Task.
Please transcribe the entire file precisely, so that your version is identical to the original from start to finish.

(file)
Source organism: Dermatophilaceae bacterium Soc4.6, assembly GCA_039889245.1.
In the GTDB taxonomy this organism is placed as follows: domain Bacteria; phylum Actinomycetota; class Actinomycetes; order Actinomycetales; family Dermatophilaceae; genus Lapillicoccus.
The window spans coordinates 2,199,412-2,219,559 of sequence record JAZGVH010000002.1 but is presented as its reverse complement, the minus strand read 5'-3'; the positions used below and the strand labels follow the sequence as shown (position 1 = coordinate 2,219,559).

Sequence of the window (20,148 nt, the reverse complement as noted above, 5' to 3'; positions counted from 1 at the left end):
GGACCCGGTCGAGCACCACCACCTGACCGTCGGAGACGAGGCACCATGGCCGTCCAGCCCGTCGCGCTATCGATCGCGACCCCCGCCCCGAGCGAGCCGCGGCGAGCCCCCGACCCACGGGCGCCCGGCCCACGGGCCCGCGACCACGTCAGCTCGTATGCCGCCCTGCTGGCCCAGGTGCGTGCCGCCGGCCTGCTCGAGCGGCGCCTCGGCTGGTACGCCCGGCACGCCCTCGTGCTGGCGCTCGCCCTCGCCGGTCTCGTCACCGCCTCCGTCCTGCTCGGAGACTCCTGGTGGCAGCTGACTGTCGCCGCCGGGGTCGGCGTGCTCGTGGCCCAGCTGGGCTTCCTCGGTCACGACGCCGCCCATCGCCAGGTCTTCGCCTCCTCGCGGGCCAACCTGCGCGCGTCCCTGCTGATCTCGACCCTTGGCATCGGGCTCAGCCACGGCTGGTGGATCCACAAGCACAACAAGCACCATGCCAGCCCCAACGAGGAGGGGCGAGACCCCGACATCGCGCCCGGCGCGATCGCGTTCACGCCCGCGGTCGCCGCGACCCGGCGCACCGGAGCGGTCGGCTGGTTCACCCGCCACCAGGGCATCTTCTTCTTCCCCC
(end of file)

Source organism: Dermatophilaceae bacterium Soc4.6, assembly GCA_039889245.1.
In the GTDB taxonomy this organism is placed as follows: domain Bacteria; phylum Actinomycetota; class Actinomycetes; order Actinomycetales; family Dermatophilaceae; genus Lapillicoccus.
The window spans coordinates 2,199,412-2,219,559 of sequence record JAZGVH010000002.1 but is presented as its reverse complement, the minus strand read 5'-3'; the positions used below and the strand labels follow the sequence as shown (position 1 = coordinate 2,219,559).

Sequence of the window (20,148 nt, the reverse complement as noted above, 5' to 3'; positions counted from 1 at the left end):
GGACCCGGTCGAGCACCACCACCTGACCGTCGGAGACGAGGCACCATGGCCGTCCAGCCCGTCGCGCTATCGATCGCGACCCCCGCCCCGAGCGAGCCGCGGCGAGCCCCCGACCCACGGGCGCCCGGCCCACGGGCCCGCGACCACGTCAGCTCGTATGCCGCCCTGCTGGCCCAGGTGCGTGCCGCCGGCCTGCTCGAGCGGCGCCTCGGCTGGTACGCCCGGCACGCCCTCGTGCTGGCGCTCGCCCTCGCCGGTCTCGTCACCGCCTCCGTCCTGCTCGGAGACTCCTGGTGGCAGCTGACTGTCGCCGCCGGGGTCGGCGTGCTCGTGGCCCAGCTGGGCTTCCTCGGTCACGACGCCGCCCATCGCCAGGTCTTCGCCTCCTCGCGGGCCAACCTGCGCGCGTCCCTGCTGATCTCGACCCTTGGCATCGGGCTCAGCCACGGCTGGTGGATCCACAAGCACAACAAGCACCATGCCAGCCCCAACGAGGAGGGGCGAGACCCCGACATCGCGCCCGGCGCGATCGCGTTCACGCCCGCGGTCGCCGCGACCCGGCGCACCGGAGCGGTCGGCTGGTTCACCCGCCACCAGGGCATCTTCTTCTTCCCCC